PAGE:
The traditional view has been that a motor vehicle accident victim had no right to claim directly against the at-fault motorist insurer until Judgment was obtained. Section 258(1) of the Insurance Act permits a non-party to the insurance contract, ie. a victim, to maintain an action against the insurer but “only upon recovering a Judgment” against the at-fault motorist.
The recent decision of Master Roger of the Ontario Superior Court in Williams v. Pintar; Jevco Insurance Company, Third Party, provides an avenue for plaintiff counsel to bring the at-fault party’s insurer into the litigation at the outset.
The facts in Williams are simply stated. Williams, an uninsured pedestrian, was struck by a vehicle operated by Pintar. Pintar’s prior vehicle was insured by Jevco but Jevco took the position that Pintar’s newly acquired vehicle, which was involved in the accident, was not insured by Jevco at the time of the loss. Jevco denied coverage to Pintar but added itself as a statutory third party to the litigation pursuant to Section 258(14) of the Insurance Act.
Presumably, not content to have the question of insurance coverage adjudicated after obtaining a Judgment against the at-fault motorist, plaintiff counsel brought a motion to add Jevco as a defendant and seek declaratory relief against Jevco. Specifically, Pintar’s counsel sought among other declarations the following:
A declaration and determination of the rights of the plaintiff in respect to payment under policy number….issued by Jevco.
Jevco resisted the proposed amendments and the addition of itself as a party defendant. Jevco’s counsel argued that in the absence of a Judgment as contemplated in Section 258(1) of the Insurance Act, the plaintiff has no relationship contractual or otherwise with Jevco and, therefore, no cause of action directly against Jevco.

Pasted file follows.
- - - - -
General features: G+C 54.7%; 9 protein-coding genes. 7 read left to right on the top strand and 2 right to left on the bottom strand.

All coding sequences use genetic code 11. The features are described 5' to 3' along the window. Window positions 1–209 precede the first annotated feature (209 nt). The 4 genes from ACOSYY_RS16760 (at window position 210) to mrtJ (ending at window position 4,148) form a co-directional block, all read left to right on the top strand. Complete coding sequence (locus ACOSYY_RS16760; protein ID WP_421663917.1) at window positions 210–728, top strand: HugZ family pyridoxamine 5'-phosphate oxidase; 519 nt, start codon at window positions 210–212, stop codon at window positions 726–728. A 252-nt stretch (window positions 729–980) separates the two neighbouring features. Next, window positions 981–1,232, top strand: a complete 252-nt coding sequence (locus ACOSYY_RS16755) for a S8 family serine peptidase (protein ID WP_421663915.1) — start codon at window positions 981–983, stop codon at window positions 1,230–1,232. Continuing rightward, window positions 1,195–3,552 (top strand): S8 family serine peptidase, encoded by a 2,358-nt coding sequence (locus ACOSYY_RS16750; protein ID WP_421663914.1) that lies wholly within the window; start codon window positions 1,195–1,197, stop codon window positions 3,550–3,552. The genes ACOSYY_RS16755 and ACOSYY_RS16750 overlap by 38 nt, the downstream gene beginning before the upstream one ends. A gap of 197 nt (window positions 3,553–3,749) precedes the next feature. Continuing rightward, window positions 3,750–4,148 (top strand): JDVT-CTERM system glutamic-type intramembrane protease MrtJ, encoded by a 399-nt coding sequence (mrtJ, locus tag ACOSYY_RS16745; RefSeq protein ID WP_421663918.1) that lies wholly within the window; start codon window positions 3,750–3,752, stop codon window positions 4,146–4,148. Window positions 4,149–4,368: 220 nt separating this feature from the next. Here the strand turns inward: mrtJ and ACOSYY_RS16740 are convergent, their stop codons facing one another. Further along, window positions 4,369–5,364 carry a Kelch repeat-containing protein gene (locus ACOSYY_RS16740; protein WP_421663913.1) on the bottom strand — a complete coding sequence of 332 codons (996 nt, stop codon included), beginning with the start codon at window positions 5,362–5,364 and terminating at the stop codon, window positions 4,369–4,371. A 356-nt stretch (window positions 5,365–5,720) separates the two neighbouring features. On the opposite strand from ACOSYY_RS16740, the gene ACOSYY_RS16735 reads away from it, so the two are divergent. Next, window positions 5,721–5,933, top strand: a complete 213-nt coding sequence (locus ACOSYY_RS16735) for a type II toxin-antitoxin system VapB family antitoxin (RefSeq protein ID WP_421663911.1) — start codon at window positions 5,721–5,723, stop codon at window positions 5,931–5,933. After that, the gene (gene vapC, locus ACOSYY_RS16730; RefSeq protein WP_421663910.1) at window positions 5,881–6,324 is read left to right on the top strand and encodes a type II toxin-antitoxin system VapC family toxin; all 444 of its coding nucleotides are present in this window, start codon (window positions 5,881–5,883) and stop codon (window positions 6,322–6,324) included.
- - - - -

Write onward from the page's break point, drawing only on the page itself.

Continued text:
Master Roger agreed, in part, with the submission of Jevco’s counsel. He agreed that the plaintiff could not claim a declaratory order providing for payment by Jevco of any Judgment rendered against Pintar. That relief would not be tenable in law as no direct cause of action existed between the plaintiff and Jevco. However, the Statement of Claim could be amended to add Jevco as a party defendant and also be amended for a declaration and determination of the rights of the plaintiff in respect to the payment under the Jevco policy.
Master Roger relied on a line of cases that stand for the proposition that a judge of the Superior Court of Justice has general power to make a declaration whether or not there is a cause of action at the instance of a party who is interested in the subject matter of the declaration.
Master Roger also pointed out that allowing the amendments would be consistent with the principles articulated in the recent Supreme Court of Canada decision of Hryniak v. Mauldin. The judicial process must be fair and result in a just adjudication of disputes but the process must be accessible, proportionate, timely and affordable. By permitting the amendments, the plaintiff is not required to first proceed with potentially a long complex personal injury trial before adjudication of the issue of coverage and recovery. Master Roger also reasoned that the amendments may allow the issue of coverage to be resolved by way of motion for summary judgment.
In my view, Master Rogers’ decision makes a great deal of sense. Early and expeditious adjudication of coverage/recovery issues is in the interest of both plaintiffs and defendants.